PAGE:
Changing Opinions

Drunk, but pleasant Lithy – chatting up the copper, sudden decrease in liking him after hearing about his repeated drunk driving convictions

It's funny how your impression of people can change from one moment to the next.

We were sent to usual job of 'Man hit over the head with a glass, cut to head' – we were directed to the rear of a chain pub. Standing there were two men, both worse the wear for drink.

The police arrived just behind us, and a female police officer got out to take the statements.

Our patient was in his thirties, drunk, Lithuanian and had a two inch cut to the top of his head, his friend was similarly drunk and the first thing his friend tried doing was to chat up my crewmate. Then chat up the police officer.

Both women gave him short shrift unsurprisingly.

Even our patient told him to go away.

We then sat the injured party down in our ambulance and started getting a history. It was the usual sort of thing, he'd had a bottle thrown at him because his friend and him had been talking to the wrong women. Thankfully he wasn't too badly hurt, and while he needed stitches, he wasn't bleeding at the time.

All throughout our assessment and treatment, and while the officer was taking a statement he was jolly, engaging and full of good humour. He tried to chat up the police officer but unlike his friend he was charming and quite slick.

So a rather nice chap – quite unlike our normal customers in these circumstances.

He asked about joining the police as a translator, apparently he spoke six languages, the officer thought that this was a good idea and asked him if he'd ever been arrested.

“Yes”, he said, “Drink driving. Four times”.

Suddenly we didn't like him any more. He explained how it is apparently normal to drink drive in Lithuania and if you get caught then you give the arresting officer £15 and they let you go. I have no idea if this is the truth.

So he went, in a matter of seconds from a very pleasant patient to a dangerous prat. Of course we didn't treat him any differently, but it was surprising how quickly the atmosphere in the ambulance changed.

He didn't want to go to hospital, he'd been saying this since we'd picked him up and so, despite our attempts to get him to go, he walked off home with nothing more than a bandage over his head wound. Nothing much we could do as he was fully compos mentas.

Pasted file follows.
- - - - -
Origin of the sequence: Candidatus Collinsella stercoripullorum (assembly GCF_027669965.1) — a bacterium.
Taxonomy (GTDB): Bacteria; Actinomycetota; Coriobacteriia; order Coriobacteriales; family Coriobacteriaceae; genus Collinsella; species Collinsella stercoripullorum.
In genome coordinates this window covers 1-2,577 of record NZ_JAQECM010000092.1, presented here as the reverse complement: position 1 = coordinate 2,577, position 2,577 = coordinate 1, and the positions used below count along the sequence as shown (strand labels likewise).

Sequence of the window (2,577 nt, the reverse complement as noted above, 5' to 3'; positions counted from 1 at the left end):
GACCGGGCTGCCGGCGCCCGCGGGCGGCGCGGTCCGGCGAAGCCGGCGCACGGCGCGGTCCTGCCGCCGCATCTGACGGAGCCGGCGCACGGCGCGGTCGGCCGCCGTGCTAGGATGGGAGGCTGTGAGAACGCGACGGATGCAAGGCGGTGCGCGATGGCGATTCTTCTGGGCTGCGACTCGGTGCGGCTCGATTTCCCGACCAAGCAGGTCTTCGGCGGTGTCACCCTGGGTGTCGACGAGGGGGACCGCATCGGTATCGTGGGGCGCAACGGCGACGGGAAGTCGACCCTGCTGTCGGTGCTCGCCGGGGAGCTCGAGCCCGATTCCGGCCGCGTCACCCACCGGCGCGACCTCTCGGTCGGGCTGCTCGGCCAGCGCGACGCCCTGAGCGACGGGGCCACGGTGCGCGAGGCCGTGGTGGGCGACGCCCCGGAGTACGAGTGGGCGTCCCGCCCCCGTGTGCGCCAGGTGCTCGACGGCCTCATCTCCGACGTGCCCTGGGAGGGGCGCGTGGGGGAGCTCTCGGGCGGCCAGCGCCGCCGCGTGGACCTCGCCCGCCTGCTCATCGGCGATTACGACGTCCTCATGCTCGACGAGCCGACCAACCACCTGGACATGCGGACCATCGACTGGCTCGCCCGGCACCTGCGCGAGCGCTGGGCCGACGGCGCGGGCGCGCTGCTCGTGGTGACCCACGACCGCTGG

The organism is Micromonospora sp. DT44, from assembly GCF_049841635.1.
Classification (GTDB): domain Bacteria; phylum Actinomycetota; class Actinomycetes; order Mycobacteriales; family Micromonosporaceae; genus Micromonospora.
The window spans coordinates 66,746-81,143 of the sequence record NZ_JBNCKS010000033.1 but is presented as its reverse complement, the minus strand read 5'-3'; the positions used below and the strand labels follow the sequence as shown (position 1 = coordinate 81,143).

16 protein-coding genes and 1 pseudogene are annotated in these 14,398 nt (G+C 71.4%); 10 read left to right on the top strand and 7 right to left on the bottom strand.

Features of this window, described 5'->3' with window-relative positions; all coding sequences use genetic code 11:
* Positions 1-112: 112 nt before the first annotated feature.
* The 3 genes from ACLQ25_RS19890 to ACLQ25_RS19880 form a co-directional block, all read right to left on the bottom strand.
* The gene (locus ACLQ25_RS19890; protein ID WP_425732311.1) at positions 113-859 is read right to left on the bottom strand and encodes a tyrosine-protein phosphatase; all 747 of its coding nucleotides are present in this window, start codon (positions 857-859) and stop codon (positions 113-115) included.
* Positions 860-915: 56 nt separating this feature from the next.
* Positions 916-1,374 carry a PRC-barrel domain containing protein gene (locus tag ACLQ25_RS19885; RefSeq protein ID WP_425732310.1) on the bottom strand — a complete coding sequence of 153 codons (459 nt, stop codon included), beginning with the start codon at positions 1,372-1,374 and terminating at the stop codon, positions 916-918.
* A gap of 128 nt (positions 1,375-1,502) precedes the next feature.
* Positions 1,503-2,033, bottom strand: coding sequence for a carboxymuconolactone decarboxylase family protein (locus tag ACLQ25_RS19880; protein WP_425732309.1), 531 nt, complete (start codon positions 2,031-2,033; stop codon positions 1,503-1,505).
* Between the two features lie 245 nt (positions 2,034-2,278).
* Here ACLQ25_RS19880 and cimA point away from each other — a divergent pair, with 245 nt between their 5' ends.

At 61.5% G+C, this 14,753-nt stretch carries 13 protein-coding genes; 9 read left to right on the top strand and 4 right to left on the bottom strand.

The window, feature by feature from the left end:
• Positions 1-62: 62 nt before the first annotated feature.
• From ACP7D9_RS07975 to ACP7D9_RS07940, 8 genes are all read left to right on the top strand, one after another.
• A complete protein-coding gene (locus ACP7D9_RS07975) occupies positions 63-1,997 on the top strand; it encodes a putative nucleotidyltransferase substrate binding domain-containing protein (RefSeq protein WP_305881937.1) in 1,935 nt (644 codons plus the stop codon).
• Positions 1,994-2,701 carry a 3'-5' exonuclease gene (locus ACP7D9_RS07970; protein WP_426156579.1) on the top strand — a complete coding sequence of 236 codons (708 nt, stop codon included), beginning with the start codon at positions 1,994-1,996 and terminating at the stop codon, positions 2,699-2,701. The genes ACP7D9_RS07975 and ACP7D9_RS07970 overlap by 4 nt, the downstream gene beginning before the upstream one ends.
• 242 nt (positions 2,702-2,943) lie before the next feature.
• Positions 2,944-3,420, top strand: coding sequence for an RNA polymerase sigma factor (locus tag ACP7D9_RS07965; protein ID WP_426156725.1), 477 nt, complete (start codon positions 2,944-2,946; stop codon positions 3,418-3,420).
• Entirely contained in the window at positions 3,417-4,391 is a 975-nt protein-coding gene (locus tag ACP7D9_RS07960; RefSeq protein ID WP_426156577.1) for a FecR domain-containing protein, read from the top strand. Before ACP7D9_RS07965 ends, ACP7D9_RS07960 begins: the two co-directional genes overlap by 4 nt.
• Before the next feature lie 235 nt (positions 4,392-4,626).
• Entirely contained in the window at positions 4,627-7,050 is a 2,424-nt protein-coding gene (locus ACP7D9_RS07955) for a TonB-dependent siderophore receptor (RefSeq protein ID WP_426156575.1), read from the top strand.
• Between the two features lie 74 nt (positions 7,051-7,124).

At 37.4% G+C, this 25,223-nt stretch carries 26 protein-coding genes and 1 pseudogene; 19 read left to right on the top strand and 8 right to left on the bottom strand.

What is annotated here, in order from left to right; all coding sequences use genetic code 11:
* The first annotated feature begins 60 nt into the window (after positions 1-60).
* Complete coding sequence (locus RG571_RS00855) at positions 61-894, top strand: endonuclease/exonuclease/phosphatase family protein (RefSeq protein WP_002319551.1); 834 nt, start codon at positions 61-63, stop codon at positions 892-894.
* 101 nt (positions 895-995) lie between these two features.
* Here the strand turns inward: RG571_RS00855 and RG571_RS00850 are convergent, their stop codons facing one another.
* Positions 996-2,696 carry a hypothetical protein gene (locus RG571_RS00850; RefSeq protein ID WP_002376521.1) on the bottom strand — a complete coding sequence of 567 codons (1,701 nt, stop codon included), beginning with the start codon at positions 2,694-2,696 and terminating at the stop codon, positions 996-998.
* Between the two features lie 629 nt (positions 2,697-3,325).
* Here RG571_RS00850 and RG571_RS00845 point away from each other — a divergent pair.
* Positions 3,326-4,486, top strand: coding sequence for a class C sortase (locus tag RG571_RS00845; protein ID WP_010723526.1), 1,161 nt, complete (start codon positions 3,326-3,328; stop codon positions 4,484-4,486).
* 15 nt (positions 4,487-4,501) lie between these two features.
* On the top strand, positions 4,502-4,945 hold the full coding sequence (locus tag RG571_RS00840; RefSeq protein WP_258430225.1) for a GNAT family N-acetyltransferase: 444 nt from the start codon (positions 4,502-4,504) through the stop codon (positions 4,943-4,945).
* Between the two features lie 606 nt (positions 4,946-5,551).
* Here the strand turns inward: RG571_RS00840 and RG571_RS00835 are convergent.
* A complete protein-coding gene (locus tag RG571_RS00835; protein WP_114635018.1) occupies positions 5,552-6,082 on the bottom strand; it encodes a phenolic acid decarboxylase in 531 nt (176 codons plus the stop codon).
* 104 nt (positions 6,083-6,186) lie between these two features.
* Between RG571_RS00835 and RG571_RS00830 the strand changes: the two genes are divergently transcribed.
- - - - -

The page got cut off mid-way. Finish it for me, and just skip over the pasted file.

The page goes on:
“Women love scars”, he shouted over his shoulder and grinned at us as he started his long walk home.

UPDATE : I just realised that I left my note on this blogpost in at the top of the post. It's how I remember what I should be writing about, a short sentence or two jotted down to jog the memory. On this occasion I accidentally left it in which kind of spoiled the 'surprise'. Oh well, I've decided to leave it there as it's all about the transparent disclosure this blogging lark.

7 thoughts on “Changing Opinions”

  1. Thirty, forty years ago, that was probably true in most of the world. Certainly in the US deep south, and the west, no question. It was a minor infraction, almost a joke.

  2. buying the police off who stop you for drink driving is common in most former eastern block countries. It's still illegal and the limits are even lower than here but it doesn't stop them drink driving because they know they can just buy them off. We get alot now who are eastern european and they don't like it when they get nicked, disqualification doesn't work too well either because so many drive without licences or insurance anyway.

  3. yeah I am getting a motorbike some time in the next year, and its a fact 60% of all motorbike accidents are in some way caused by car drivers, the being drunk and no insurance is an added worry, but the its not a priority to deal with these people seriously.

  4. Although the drivers in lithuania are certainly crazy (it's a common joke that they speed up at pedestrian crossings rather than slowing down) drink driving is pretty uncommon in my experience. I can't speak for other eastern european countries, but in ukraine and lithuania it's frowned upon to have even one drink if you're driving and people will get cabs (very cheap) home if they have had even a few.

  5. buying off the police on the other hand, is totally standard practice. most of the time they will pull you over claiming you were and you have to pay a 'fine' to continue on your way, mostly due to the fact that the police get paid nothing and have to supplement their income..

  6. Hmmmm Drink driving four times, eh? Wonder if he got any prison time?? I'm willing to bet that – if he'd been nicked four times – he was usually spectacularly over the limit. There is still (far as I am aware) the possibility of prison even for a first offence. Trouble is – of course – these days the only people who get sent to prison are pensioners who can't pay their council tax.

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